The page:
January 21, 2004 | WebMemo on National Security and Defense

The State of Defense

Combating terrorism requires more than the tools of law enforcement because terrorism is a form of warfare. The national security policy that President George W. Bush described in his State of the Union Address will ensure, as is appropriate, that the tools of warfare are used in response to terrorism. This is particularly important when terrorists are moving to acquire biological, chemical, and nuclear weapons and the means to deliver them. Proliferation of these weapons is a serious threat, and the option to use military force must remain open.

Strengthening the State of the Union requires a governing process that distinguishes between what is more and less important. Providing for the security and liberty of the American people is what makes all their other opportunities possible. The President, by focusing on the paramount issues of defense and national security first and foremost in his speech last night, shows that he recognizes this essential fact. Calling the task of providing for security the government's greatest responsibility, he described a policy that improves the likelihood that the government will be able to fulfill this responsibility.

At the head of the national security policy that the President described in the speech is his view that the essential task of national security cannot be exported or become dependent on the good will of others. If, as he describes it, America must seek a permission slip to defend itself, its security will be sacrificed in the name of the false promise of a mindless internationalism. Mindless internationalism points not to strong alliances formed to defend liberty, but a policy of the least common denominator where the objections of even a few foreign powers will render the U.S. defenseless.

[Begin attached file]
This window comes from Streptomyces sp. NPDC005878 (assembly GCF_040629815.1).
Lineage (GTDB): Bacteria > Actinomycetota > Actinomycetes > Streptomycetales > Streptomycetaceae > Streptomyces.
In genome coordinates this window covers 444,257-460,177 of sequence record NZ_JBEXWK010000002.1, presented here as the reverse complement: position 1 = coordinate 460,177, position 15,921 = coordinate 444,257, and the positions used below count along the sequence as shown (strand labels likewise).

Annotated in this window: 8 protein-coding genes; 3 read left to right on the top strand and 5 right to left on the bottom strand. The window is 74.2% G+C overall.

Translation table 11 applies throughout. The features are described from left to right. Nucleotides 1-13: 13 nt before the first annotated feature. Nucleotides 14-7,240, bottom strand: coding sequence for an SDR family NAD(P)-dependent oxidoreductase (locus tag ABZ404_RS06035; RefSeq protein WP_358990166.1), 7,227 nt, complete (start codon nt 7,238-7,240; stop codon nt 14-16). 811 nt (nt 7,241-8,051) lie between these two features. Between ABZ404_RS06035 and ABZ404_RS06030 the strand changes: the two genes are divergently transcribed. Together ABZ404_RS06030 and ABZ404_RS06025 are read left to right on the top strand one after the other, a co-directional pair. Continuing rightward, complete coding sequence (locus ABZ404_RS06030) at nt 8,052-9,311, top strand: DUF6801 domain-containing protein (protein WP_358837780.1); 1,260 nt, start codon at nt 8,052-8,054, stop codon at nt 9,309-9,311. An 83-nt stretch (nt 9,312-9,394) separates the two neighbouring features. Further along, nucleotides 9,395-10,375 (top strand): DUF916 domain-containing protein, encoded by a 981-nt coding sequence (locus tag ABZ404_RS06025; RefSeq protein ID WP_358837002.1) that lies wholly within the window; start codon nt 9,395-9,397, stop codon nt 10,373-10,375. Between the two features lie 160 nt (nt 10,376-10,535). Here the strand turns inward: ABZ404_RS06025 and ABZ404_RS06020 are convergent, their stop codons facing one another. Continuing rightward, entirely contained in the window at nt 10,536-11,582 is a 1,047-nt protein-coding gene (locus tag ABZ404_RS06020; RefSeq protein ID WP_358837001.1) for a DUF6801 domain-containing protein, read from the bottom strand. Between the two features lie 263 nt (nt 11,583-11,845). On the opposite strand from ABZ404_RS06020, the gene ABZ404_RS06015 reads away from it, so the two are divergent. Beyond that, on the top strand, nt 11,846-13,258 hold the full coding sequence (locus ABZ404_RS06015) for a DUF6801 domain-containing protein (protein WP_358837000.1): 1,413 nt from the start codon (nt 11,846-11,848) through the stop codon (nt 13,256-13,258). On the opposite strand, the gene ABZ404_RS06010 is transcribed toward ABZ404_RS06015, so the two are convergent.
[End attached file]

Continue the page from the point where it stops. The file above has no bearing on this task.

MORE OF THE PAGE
The President also recognizes that the determined use of force will provide credibility to U.S. diplomacy. The political impact of the increase in U.S. credibility will pay important national security dividends. The President was right to point to recent steps by Libya to curtail its weapons programs. Absent the increase in U.S. credibility brought about its military actions in Afghanistan, Iraq, and other places, it is difficult to imagine Libya taking these steps.

To further bolster U.S. credibility and preparedness, the President pledged to provide the necessary resources to fight the war on terror. By Cold War standards, defense remains a bargain. As a percent of the national economy defense is consuming less by far than during the 1960s. Also, the negative economic impact of successful terrorist attacks on America in the future only increases the relative value of the investment in defense.

Finally, the President recognizes that the war against terrorism, like all wars, is essentially a contest of wills. The greatest test of will is imposed on the members of the U.S. military, who face the greatest dangers. As the President reminded the American people, their expressions of gratitude to those who are taking these risks is to a great extent a measure of the entire nation's resolve to face down this threat.

Baker Spring is F.M. Kirby Research Fellow in National Security Policy in the Kathryn and Shelby Cullom Davis Institute for International Studies at The Heritage Foundation.

About the Author

Baker Spring F.M. Kirby Research Fellow in National Security Policy
Douglas and Sarah Allison Center for Foreign and National Security Policy